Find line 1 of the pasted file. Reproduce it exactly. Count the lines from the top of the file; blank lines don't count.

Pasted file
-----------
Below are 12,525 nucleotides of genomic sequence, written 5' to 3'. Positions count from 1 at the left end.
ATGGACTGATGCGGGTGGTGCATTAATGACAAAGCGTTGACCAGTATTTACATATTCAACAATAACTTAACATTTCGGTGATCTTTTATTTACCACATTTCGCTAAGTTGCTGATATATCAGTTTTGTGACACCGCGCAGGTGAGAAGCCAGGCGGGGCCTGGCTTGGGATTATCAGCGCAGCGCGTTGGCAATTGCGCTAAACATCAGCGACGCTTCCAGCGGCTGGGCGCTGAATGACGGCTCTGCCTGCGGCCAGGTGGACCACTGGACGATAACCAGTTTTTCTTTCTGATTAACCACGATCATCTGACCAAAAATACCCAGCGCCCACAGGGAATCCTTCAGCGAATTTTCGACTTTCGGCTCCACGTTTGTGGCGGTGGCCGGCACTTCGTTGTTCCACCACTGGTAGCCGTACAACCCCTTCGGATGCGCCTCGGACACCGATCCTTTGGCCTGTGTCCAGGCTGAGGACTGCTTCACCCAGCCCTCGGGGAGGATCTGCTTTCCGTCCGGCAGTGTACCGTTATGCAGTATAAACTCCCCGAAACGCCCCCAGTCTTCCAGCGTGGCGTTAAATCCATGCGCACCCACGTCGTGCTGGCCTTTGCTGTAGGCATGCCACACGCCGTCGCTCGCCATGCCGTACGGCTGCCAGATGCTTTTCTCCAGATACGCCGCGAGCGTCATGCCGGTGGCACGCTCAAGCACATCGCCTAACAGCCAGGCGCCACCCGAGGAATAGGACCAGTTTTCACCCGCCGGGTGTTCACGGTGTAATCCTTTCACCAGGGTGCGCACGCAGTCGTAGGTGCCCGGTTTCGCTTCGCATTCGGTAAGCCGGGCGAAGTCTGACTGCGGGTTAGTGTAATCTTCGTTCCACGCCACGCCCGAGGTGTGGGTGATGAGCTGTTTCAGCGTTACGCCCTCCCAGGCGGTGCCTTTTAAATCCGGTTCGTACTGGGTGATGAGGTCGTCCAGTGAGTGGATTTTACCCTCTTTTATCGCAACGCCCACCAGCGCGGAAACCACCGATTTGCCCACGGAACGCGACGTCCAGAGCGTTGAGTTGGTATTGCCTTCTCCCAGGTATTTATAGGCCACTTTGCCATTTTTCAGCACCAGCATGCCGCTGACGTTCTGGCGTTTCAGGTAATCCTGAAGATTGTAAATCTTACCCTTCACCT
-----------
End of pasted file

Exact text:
Below are 12,525 nucleotides of genomic sequence, written 5' to 3'. Positions count from 1 at the left end.